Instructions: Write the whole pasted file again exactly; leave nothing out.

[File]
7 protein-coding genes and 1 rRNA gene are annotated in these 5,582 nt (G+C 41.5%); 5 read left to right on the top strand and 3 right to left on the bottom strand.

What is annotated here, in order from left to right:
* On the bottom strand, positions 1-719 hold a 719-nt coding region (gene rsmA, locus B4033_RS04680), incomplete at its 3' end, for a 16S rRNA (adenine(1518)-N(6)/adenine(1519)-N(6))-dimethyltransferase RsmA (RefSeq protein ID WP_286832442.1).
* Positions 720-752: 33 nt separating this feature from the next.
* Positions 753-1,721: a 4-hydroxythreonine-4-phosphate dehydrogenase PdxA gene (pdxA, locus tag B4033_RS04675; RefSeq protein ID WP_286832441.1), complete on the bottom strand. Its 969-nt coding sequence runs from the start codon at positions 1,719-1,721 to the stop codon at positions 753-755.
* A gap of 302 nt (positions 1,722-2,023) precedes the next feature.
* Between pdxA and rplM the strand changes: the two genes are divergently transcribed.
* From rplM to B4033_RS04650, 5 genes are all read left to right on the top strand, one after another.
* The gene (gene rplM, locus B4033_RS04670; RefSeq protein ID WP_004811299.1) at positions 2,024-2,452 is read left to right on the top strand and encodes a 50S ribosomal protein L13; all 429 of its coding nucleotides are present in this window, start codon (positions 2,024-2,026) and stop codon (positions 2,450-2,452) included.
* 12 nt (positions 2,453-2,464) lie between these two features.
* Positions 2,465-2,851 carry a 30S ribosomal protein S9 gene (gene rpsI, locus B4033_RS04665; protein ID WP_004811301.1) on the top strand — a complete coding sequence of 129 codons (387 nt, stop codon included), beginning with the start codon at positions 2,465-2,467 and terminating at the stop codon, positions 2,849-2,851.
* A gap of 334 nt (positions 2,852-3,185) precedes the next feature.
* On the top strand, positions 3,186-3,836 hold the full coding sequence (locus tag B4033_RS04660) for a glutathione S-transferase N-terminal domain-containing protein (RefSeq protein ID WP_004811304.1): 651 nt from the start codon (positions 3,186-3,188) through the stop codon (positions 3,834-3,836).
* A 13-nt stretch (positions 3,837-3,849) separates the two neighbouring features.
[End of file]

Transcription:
7 protein-coding genes and 1 rRNA gene are annotated in these 5,582 nt (G+C 41.5%); 5 read left to right on the top strand and 3 right to left on the bottom strand.

What is annotated here, in order from left to right:
* On the bottom strand, positions 1-719 hold a 719-nt coding region (gene rsmA, locus B4033_RS04680), incomplete at its 3' end, for a 16S rRNA (adenine(1518)-N(6)/adenine(1519)-N(6))-dimethyltransferase RsmA (RefSeq protein ID WP_286832442.1).
* Positions 720-752: 33 nt separating this feature from the next.
* Positions 753-1,721: a 4-hydroxythreonine-4-phosphate dehydrogenase PdxA gene (pdxA, locus tag B4033_RS04675; RefSeq protein ID WP_286832441.1), complete on the bottom strand. Its 969-nt coding sequence runs from the start codon at positions 1,719-1,721 to the stop codon at positions 753-755.
* A gap of 302 nt (positions 1,722-2,023) precedes the next feature.
* Between pdxA and rplM the strand changes: the two genes are divergently transcribed.
* From rplM to B4033_RS04650, 5 genes are all read left to right on the top strand, one after another.
* The gene (gene rplM, locus B4033_RS04670; RefSeq protein ID WP_004811299.1) at positions 2,024-2,452 is read left to right on the top strand and encodes a 50S ribosomal protein L13; all 429 of its coding nucleotides are present in this window, start codon (positions 2,024-2,026) and stop codon (positions 2,450-2,452) included.
* 12 nt (positions 2,453-2,464) lie between these two features.
* Positions 2,465-2,851 carry a 30S ribosomal protein S9 gene (gene rpsI, locus B4033_RS04665; protein ID WP_004811301.1) on the top strand — a complete coding sequence of 129 codons (387 nt, stop codon included), beginning with the start codon at positions 2,465-2,467 and terminating at the stop codon, positions 2,849-2,851.
* A gap of 334 nt (positions 2,852-3,185) precedes the next feature.
* On the top strand, positions 3,186-3,836 hold the full coding sequence (locus tag B4033_RS04660) for a glutathione S-transferase N-terminal domain-containing protein (RefSeq protein ID WP_004811304.1): 651 nt from the start codon (positions 3,186-3,188) through the stop codon (positions 3,834-3,836).
* A 13-nt stretch (positions 3,837-3,849) separates the two neighbouring features.